Flor lives with her grandfather and her mother. At home, duties include caring for children, running errands and cleaning. Her grandfather is not employed and her mother is sometimes employed as a laborer.
Playing jacks, playing house and playing with dolls are Flor's favorite activities. In primary school her performance is above average and she also regularly attends church activities and Bible class.
Please remember Flor in your prayers. Your love and support will help her to receive the assistance she needs to grow and develop.
Flor lives in the hills of Los Asisses, home to approximately 12,000 residents. Typical houses are constructed of cement. The most commonly spoken language is Spanish.
The regional diet consists of maize, beans, chicken, bread, plantains, rice and potatoes. Common health problems in this area include parasites, anemia and diarrhea. Most adults in Los Asisses work in factories and earn the equivalent of $177 per month. This community needs potable water, proper sanitation and educational motivation.
Your sponsorship allows the staff of Los Asises Child Development Center to provide Flor with Bible teaching, vaccination, dental checkups, hygiene education, recreational activities, counseling, literacy classes and educational workshops. The center staff will also provide parents' school and talks with the parents or guardians on the importance of encouraging good study habits for their children.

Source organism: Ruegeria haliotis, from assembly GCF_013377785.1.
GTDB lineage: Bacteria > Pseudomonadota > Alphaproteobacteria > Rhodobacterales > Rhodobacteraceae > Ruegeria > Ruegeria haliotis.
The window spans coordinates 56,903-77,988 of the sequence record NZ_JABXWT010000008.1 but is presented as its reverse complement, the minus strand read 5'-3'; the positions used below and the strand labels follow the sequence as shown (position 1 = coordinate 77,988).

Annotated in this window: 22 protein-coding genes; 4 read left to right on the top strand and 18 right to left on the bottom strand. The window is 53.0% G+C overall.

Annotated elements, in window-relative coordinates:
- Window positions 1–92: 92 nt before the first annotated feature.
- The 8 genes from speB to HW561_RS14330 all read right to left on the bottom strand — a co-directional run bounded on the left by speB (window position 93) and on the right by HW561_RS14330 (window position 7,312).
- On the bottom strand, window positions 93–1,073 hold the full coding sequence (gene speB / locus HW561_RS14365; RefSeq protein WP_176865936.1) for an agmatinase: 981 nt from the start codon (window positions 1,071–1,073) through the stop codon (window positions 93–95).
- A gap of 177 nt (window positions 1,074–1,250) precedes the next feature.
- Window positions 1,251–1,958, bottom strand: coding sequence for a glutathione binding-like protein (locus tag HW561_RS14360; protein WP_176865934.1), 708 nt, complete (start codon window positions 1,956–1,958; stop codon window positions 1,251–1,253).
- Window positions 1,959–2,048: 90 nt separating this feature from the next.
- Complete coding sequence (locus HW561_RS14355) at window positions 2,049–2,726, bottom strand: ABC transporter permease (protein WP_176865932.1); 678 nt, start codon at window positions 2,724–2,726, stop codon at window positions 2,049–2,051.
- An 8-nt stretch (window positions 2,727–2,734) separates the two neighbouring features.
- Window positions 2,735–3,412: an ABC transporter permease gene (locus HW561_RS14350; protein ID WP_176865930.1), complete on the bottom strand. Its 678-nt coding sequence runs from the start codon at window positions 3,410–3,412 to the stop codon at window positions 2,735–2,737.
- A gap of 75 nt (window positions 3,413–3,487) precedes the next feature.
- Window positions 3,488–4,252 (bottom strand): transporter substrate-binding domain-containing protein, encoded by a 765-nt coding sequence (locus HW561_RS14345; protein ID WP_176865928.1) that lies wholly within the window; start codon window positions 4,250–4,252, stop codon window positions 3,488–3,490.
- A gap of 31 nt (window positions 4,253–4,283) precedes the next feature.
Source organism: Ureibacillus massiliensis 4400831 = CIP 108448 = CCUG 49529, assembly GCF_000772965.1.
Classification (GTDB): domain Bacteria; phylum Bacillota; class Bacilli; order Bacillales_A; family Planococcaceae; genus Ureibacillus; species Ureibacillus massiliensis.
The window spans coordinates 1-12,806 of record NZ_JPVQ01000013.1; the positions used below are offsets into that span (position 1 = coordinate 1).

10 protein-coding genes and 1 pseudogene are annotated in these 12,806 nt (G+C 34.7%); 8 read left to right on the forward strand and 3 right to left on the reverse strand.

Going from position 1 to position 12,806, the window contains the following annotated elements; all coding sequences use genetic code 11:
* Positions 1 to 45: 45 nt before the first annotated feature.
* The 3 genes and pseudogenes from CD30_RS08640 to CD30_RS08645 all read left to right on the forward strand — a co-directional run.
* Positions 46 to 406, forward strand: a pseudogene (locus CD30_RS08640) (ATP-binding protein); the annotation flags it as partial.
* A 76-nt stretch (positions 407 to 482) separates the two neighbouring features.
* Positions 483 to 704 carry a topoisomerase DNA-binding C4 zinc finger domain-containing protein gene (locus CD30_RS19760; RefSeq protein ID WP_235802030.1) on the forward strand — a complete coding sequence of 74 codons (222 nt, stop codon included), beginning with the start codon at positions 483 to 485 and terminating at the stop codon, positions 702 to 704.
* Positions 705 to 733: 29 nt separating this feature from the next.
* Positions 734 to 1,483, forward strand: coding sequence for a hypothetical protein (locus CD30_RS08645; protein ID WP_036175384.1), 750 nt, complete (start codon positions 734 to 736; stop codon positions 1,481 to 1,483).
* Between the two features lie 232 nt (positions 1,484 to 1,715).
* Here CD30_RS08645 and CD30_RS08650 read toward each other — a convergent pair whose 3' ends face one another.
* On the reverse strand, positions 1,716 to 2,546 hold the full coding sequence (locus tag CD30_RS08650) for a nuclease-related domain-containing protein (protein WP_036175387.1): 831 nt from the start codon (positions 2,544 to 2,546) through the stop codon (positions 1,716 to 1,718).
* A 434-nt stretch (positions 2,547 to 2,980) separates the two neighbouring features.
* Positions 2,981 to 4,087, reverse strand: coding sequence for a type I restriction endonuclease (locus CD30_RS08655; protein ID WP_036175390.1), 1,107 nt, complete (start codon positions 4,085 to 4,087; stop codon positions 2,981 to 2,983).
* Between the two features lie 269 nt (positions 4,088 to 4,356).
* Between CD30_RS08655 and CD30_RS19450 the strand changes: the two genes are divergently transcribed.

The Dominican Republic occupies the eastern two-thirds of the island of Hispaniola, which it shares with Haiti. It has a tropical climate, but moist, year-round trade winds keep temperatures between 72 and 83 degrees.
Nearly three out of four Dominicans have both black and Caucasian ancestry. Spanish is the official language, and 95 percent of Dominicans are Catholic. Nearly 90 percent of Dominicans live in rural areas where unemployment is high and malnutrition is widespread. A family's diet consists mainly of rice, beans and chicken. Though agriculture was long the economic mainstay, in recent years growth in tourism and free-trade zones has made the service sector the country's largest employer. Compassion works with children in nearly every region of the country.
The Taíno people were the country's original inhabitants. In 1492, they welcomed Christopher Columbus in his first voyage to the island, but subsequent colonizers were brutal, reducing the Taíno population from about 1 million to about 500 in 50 years. Hispaniola became the center of Spanish rule in the West Indies. The indigenous people were wiped out and slaves were brought from Africa to populate the island. The descendants of those slaves form most of the population today. For three centuries, Spain governed Hispaniola, followed by France. In 1804, the western part of the island won independence as the Republic of Haiti. In 1844, the eastern two-thirds of the island revolted and formed the Dominican Republic. In 2004, Leonel Antonio Fernández Reyna was elected to his second term as president.
Map of Dominican Republic
Child's Location: South of San Cristobal